When the identity and associated roles -that trigger and consume- the digital interaction are not an integral part of the process. This means that participating parties cannot be legally held accountable for their actions. Principle consequence is a lack of absolute traceability in your organisation, and if there is some legal requirements, a need for manual paper processes to run in parallel with the digitised processes.
There are additional consequences:
- a lack of traceability gives limited transparency which means you don’t have control over the information in your organisation.
- When legality comes into play, there is the extra cost of running the digitised process parallel with a manual process.
- From a compliance perspective, although you can assign responsibility to roles, you cannot tie accountability with the responsibility because the -so called- identities and appointed roles are not really a part of the digital interaction.
- From a security angle, the risks to the integrity and confidentiality of your information is increased as the identity, or lack of a strong digital identity weakens the complete digital interaction/cycle.
Although many identity products tout to solve this problem, they do not. The reason why is that they are based on the use of a digital identity, and as I mentioned in the first post in this series, digital identities as used in main today are not identities at all! They weaken with exposure, not reflecting the real world whereby our physical identity strengthens with exposure. They are not people-centric but database/directory centric. This presents significant risks to the integrity and confidentiality of all digital interactions.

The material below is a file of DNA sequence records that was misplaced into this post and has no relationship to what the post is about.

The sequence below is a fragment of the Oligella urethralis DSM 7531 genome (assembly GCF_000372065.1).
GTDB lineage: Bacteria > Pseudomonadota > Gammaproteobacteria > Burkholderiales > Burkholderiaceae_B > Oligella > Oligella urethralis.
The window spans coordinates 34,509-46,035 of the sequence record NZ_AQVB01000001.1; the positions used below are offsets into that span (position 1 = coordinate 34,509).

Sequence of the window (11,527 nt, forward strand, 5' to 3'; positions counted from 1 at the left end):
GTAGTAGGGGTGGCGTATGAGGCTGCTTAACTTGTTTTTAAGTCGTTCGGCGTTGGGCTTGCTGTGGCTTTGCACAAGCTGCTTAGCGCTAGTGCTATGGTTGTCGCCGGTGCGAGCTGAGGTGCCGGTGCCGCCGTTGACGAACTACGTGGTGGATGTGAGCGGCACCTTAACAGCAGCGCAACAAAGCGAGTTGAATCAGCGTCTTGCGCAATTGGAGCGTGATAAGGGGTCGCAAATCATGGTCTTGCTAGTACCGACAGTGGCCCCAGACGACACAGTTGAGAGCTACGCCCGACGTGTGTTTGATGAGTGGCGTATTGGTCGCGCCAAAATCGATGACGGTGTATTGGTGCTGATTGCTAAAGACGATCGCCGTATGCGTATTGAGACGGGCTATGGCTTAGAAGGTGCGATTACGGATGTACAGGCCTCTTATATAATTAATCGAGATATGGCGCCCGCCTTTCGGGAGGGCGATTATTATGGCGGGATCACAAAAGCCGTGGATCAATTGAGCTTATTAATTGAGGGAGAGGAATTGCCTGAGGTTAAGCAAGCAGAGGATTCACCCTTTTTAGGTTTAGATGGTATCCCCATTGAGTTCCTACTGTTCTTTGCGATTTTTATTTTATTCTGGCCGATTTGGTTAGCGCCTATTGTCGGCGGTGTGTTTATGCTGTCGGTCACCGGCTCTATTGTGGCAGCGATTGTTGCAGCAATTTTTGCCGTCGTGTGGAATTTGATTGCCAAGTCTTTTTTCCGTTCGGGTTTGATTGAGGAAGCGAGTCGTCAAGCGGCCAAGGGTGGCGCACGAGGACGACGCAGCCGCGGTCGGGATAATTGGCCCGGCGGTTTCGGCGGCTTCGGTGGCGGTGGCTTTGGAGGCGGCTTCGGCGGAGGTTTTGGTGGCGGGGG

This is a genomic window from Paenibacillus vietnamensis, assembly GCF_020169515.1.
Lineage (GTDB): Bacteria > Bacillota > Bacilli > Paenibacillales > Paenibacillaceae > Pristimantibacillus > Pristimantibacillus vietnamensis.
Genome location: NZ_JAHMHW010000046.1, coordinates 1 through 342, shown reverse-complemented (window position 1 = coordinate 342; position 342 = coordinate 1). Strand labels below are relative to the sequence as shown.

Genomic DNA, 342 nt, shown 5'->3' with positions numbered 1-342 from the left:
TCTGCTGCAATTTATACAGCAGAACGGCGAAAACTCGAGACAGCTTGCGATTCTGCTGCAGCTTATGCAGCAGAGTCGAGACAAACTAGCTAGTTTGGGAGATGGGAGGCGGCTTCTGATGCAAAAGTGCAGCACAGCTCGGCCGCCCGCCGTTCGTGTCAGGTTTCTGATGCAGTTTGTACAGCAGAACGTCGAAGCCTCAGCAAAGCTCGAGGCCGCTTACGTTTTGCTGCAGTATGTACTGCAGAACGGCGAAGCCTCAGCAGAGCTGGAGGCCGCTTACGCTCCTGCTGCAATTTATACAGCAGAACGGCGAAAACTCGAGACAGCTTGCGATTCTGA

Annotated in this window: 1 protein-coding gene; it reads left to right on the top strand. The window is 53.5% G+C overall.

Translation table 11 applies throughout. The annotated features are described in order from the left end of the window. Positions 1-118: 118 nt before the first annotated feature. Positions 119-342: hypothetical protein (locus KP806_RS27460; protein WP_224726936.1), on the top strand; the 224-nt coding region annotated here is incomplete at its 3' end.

So in returning to the original question. The answer is when the digital interaction is pulling identities from a database or directory, not from the identity holder. What is needed is to weave a digital identity that is centric to the individual, one that is strengthened by reference authorities into the digital interaction. This is a true digital interaction anything less is not a digital interaction at all.
So does identity equal reputation? After all this is the claim made by some identity practitioners such as Dick Hardt (Hardt, 2006). The simple answer is no. Does it matter? And the answer is yes, it matters a lot.
Today in our digitised society your digital identity is quite simply an entry in a database, an object in duplicate, triplicate and much more, copied over numerous disparate directories scattered across the globe. Conversely your reputation is worth significant value to you but to others nothing, unless they use your reputation to add value to their own. To all intents and purposes your identity is worth a piece of gold to those motivated to collect, use and abuse identities. For your reputation, everything you publish online has most likely been copied and replicated to another server or indexed and cached by some search engine. For this reason your reputation has a persistence value that it did not have before.